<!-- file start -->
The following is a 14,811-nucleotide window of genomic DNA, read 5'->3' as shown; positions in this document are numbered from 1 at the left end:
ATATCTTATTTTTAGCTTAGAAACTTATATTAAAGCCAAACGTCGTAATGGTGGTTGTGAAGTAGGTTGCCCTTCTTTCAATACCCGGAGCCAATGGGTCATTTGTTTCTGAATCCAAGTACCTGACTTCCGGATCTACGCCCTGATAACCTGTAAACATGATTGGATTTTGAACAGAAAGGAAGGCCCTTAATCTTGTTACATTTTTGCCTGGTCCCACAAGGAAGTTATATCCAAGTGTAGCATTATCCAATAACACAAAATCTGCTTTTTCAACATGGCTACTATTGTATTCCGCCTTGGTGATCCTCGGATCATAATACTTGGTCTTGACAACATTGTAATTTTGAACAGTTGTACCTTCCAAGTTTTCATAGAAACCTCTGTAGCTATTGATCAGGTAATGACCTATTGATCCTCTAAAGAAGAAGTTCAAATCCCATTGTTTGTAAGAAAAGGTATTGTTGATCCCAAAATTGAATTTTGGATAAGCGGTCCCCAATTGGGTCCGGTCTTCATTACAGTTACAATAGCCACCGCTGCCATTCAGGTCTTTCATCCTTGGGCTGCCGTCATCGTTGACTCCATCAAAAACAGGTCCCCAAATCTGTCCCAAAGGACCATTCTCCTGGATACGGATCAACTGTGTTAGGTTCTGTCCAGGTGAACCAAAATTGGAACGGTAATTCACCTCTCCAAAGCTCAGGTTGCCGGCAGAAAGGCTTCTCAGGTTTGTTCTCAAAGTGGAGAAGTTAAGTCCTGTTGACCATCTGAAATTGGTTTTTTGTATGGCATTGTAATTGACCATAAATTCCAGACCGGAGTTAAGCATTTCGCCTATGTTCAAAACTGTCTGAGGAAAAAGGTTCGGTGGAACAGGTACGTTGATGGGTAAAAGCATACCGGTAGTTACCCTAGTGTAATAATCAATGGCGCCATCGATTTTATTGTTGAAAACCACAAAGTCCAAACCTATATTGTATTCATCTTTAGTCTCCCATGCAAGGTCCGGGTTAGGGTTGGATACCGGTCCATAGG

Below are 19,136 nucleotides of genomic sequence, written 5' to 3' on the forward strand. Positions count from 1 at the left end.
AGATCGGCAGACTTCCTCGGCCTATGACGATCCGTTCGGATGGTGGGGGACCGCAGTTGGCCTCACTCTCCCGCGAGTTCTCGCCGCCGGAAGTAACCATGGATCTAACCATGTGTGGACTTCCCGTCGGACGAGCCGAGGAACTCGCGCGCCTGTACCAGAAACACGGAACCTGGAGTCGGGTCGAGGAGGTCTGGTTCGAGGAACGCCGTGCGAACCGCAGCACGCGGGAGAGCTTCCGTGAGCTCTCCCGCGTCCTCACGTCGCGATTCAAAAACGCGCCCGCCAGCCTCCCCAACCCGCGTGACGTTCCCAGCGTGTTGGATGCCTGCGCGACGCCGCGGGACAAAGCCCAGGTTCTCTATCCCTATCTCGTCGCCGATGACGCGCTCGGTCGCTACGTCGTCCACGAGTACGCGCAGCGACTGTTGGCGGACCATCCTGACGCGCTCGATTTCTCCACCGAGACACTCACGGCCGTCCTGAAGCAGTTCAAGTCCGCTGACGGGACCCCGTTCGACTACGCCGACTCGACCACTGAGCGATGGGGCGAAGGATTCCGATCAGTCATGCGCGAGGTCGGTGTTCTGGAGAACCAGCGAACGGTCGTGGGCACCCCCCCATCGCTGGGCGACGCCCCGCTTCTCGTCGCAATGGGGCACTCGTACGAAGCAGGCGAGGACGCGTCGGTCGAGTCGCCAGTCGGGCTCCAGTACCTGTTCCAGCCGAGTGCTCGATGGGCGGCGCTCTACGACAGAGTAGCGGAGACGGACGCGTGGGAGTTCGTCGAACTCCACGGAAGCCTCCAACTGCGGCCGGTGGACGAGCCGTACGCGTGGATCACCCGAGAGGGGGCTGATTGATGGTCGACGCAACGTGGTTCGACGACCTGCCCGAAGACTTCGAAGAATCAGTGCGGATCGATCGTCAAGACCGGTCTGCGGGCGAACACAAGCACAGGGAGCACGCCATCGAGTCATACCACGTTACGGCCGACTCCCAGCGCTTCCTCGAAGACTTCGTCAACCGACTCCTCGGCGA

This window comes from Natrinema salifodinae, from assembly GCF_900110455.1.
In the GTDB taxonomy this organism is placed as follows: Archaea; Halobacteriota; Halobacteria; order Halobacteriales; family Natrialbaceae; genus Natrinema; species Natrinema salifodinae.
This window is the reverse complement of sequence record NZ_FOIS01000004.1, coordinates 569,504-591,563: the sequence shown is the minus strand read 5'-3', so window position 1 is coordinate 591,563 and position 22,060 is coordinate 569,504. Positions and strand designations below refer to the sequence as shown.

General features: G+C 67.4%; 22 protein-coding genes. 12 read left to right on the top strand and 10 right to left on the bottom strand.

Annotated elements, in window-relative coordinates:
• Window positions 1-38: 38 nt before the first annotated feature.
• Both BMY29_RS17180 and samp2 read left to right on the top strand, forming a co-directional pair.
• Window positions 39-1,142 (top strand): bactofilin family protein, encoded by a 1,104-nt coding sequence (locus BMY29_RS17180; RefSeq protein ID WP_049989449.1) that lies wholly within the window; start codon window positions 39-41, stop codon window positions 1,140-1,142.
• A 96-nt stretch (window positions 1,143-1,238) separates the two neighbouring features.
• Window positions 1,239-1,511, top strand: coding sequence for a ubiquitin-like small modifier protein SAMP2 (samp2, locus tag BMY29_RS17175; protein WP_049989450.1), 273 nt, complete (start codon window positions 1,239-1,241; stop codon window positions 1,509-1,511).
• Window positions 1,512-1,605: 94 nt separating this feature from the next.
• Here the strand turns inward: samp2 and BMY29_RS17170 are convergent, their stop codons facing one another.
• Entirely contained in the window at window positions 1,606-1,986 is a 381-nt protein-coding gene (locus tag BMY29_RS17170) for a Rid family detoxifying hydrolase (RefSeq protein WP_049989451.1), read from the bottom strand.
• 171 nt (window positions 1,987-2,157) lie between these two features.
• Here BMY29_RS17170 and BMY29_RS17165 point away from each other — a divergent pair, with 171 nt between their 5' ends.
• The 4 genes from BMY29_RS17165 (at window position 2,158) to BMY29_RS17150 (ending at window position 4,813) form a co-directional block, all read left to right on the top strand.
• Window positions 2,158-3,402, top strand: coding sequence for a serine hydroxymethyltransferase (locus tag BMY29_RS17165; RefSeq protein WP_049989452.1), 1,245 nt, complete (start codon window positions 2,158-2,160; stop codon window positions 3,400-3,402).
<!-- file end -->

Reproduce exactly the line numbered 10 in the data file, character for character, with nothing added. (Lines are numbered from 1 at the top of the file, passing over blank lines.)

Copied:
• Window positions 1-38: 38 nt before the first annotated feature.